My favorite of all these hundreds of lives was Ka Mbela Mbela....the witchdoctor that gave his heart to the Lord. I really want to revisit this area, Lord willing. But the best thing was the fact that we brought 7 young college age Christians from the city, so Lord willing they will provide some follow-up. I read the wisdom of Paul, who knew he had to move around, which is why he appointed Gentile leaders like Timothy and Titus and many others who would remain...he knew he had to go, but one would plant and another would harvest. Working toghether with the nationals, for me, means that Jesus gets the Glory at the end of the day.

We also were able to pray for rain cloulds in the NW corner of Namibia, and find the next day God sent them!!!!!!!!!!!!! I already spoke on that in my email, but man, Jesus is great. We were able to give a Bible to a lady, under the premise that she would read the gospels aloud to the entire village once we left. She agreed...I can see that when the day comes when the Lord allows me to focus more on village outreach and less on the media-related work that I do to serve the missionary body (my tent making job for now) I will then be able to concetrate serious time on teaching the "inner" disciples in each place...it's amazing to me how the Holy Spirit always has a few chosen one's in each place...there are those that kinda get it, those that get it, and then those that REALLY get it...they sometimes are also the elders in age, which would make for good elders in the Church. I, too, know that the Lord has asked me to follow Him without so much as a foxes den or a birds nest or a consistent place to lay my head. Even this next month I look onward to Mozambique for a time of refreshment and training under Iris Ministries, which has seen revival across that land. And in January I look onward toward tentative plans to go to Angola for 2 months and serve a missionary there, while traveling throughout that post-communist nation and ministering in villages where just 15 years ago it was illegal to preach.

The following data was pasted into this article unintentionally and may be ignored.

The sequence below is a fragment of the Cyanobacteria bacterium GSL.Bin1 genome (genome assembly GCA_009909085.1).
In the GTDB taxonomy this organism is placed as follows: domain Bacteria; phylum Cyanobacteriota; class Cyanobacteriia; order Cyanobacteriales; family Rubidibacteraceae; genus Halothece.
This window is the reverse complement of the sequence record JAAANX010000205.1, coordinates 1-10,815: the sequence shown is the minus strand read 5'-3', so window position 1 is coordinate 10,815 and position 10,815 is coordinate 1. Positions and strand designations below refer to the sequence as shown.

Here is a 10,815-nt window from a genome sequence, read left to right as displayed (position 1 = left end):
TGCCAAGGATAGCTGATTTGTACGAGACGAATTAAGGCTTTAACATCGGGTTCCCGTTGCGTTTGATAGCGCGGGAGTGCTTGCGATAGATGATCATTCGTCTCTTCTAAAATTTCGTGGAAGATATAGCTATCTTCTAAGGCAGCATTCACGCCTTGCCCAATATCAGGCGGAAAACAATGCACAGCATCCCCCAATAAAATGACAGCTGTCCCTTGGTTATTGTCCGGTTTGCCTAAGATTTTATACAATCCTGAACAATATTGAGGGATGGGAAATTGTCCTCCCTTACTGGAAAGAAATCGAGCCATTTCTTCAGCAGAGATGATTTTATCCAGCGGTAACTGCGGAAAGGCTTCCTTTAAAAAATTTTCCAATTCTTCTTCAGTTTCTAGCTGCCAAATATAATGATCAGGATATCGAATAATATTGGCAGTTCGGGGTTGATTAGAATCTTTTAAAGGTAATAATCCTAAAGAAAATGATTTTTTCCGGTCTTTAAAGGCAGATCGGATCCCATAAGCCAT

And, that's where it was joy to have my brother Tebego with me. If no one else was made into a disciple this entire month, I know he was. I enjoyed sharing my "mic" time with him and coaching him in communication and preaching. He blossomed from a young man that had only ever seen the small region of his South African province (kinda like only visiting one state in the US) to a man that knows how to minister across culture, outside his familiar city area into the mud-huts and rural country. I know that if I'm never able to re-enter Namibia, this young believer will be able to hear his calling from the Holy Spirit and follow up on those people now that he knows the way.

As the Body strives to be a team, we'll finish the Great Commission in this generation, Lord willing.
in Jesus name!


Namibia Update 3

Well, my apologies to those who may have been waiting for a blog update. It was difficult in Namibia with 45k-dial-up internet (for you non-techies, that translates into SUPER slow) at about $10 per hour at local cafe's to get access, and sites like blogs and myspace are even harder to upload/download. I just barely made it through all the emails in the course of a month.